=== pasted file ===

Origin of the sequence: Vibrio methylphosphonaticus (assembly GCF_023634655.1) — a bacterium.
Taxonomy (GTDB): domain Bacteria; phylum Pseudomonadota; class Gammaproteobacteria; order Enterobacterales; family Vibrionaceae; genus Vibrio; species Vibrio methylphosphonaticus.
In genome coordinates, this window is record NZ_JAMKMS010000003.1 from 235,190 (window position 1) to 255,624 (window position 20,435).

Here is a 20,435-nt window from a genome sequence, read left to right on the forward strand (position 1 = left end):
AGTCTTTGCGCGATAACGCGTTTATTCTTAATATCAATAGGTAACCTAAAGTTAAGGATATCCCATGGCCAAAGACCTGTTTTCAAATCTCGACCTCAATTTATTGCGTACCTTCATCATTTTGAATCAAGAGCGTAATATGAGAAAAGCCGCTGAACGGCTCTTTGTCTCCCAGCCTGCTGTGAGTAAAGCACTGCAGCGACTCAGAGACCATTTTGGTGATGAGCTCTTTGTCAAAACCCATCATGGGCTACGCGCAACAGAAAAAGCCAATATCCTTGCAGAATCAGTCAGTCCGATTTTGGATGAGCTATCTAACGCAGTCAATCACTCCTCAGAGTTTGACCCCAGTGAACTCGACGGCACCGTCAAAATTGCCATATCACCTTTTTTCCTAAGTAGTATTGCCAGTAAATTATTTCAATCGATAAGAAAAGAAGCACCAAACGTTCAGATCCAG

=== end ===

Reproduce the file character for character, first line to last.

Origin of the sequence: Vibrio methylphosphonaticus (assembly GCF_023634655.1) — a bacterium.
Taxonomy (GTDB): domain Bacteria; phylum Pseudomonadota; class Gammaproteobacteria; order Enterobacterales; family Vibrionaceae; genus Vibrio; species Vibrio methylphosphonaticus.
In genome coordinates, this window is record NZ_JAMKMS010000003.1 from 235,190 (window position 1) to 255,624 (window position 20,435).

Here is a 20,435-nt window from a genome sequence, read left to right on the forward strand (position 1 = left end):
AGTCTTTGCGCGATAACGCGTTTATTCTTAATATCAATAGGTAACCTAAAGTTAAGGATATCCCATGGCCAAAGACCTGTTTTCAAATCTCGACCTCAATTTATTGCGTACCTTCATCATTTTGAATCAAGAGCGTAATATGAGAAAAGCCGCTGAACGGCTCTTTGTCTCCCAGCCTGCTGTGAGTAAAGCACTGCAGCGACTCAGAGACCATTTTGGTGATGAGCTCTTTGTCAAAACCCATCATGGGCTACGCGCAACAGAAAAAGCCAATATCCTTGCAGAATCAGTCAGTCCGATTTTGGATGAGCTATCTAACGCAGTCAATCACTCCTCAGAGTTTGACCCCAGTGAACTCGACGGCACCGTCAAAATTGCCATATCACCTTTTTTCCTAAGTAGTATTGCCAGTAAATTATTTCAATCGATAAGAAAAGAAGCACCAAACGTTCAGATCCAG